Continue Reading

Opinion

Biden Approval Crashes Again, This Time to Historic Low

This is just sad at this point.

Published

on

Look around your country.  See the struggle in real time.  Watch how hard it is for the rest of this nation to get to where they need to be, every day, and ask yourself “why does it need to be like this?”.

And then realize that all of this trouble is coming to America in what was supposed to be the launching months of a new “roaring twenties”; as COVID faded and the economy roared back to life, America was poised to be a global show for the ages.

Instead, the last year and a half have been filled to the brim with turmoil and strife and not much nice.

US President Joe Biden is taking his lumps on account of it.

An NBC News poll released Sunday shows Biden’s job approval rating has plunged to a fresh low, with just 39 percent of Americans approving of the job he’s doing and 56 percent disapproving.

This was a new milestone for the reluctant leader.

Those numbers represents the lowest mark of his presidency.

Inflation, the economy and border security are the three main areas where voters see Biden failing them. The overall cost of living is standing as the public’s top issue.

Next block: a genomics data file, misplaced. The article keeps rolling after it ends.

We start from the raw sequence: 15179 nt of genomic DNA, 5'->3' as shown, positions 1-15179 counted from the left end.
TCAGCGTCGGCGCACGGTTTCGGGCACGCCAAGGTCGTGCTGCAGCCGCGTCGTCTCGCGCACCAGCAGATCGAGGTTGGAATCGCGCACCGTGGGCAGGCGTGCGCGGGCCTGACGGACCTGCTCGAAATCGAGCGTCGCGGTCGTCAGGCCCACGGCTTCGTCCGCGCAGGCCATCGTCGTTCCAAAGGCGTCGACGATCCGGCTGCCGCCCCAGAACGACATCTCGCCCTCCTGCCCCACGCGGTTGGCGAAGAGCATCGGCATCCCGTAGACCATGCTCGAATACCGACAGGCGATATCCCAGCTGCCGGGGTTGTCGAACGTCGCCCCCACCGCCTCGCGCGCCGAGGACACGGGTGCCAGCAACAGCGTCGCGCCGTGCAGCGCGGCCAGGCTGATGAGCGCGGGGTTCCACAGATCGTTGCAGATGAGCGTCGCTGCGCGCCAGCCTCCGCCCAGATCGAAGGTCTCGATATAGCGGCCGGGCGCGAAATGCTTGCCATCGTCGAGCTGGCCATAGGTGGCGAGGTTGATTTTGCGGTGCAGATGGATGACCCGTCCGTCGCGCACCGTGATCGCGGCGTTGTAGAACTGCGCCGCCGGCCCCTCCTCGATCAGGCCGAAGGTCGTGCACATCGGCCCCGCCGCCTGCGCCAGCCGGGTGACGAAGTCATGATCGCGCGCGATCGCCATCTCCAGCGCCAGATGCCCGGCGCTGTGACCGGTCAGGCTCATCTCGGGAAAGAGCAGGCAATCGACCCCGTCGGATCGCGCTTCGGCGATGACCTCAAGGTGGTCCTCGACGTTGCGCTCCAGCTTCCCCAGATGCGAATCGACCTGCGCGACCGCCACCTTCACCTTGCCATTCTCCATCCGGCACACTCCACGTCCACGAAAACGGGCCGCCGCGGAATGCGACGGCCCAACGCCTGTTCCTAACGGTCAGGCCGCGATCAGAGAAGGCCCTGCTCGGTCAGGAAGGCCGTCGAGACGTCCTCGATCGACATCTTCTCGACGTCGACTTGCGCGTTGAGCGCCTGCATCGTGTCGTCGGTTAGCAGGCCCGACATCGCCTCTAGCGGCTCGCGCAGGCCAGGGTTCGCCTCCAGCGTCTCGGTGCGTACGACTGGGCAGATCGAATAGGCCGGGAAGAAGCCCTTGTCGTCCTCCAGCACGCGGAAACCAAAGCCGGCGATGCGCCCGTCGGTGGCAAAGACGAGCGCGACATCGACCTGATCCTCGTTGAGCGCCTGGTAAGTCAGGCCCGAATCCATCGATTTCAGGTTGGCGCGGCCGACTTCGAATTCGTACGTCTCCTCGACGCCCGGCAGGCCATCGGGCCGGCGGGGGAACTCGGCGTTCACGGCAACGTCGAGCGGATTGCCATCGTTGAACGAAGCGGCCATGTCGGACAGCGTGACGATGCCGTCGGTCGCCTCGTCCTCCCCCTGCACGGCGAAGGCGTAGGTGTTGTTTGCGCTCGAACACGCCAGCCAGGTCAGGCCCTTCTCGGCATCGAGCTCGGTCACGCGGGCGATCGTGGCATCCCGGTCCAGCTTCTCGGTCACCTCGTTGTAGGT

Biden’s approval rating has experienced a few brief reprieves over the course of his presidency, but has continued on a steady decline almost from the start.

Look around your country.  See the struggle in real time.  Watch how hard it is for the rest of this nation to get to where they need to be, every day, and ask yourself “why does it need to be like this?”. And then realize that all of this trouble is coming to America in what was supposed to be the launching months of a new “roaring twenties”; as COVID faded and the economy roared back to life, America was poised to be a global show for the ages. Instead, the last year and a half have been filled to the brim with turmoil and strife and not much nice. US President Joe Biden is taking his lumps on account of it. An NBC News poll released Sunday shows Biden’s job approval rating has plunged to a fresh low, with just 39 percent of Americans approving of the job he’s doing and 56 percent disapproving. This was a new milestone for the reluctant leader. Those numbers represents the lowest mark of his presidency. Inflation, the economy and border security are the three main areas where voters see Biden failing them. The overall cost of living is standing as the public’s top issue. Biden’s approval rating has experienced a few brief reprieves over the course of his presidency, but has continued on a steady decline almost from the start.

Continue Reading

Latest Articles

Best of the Week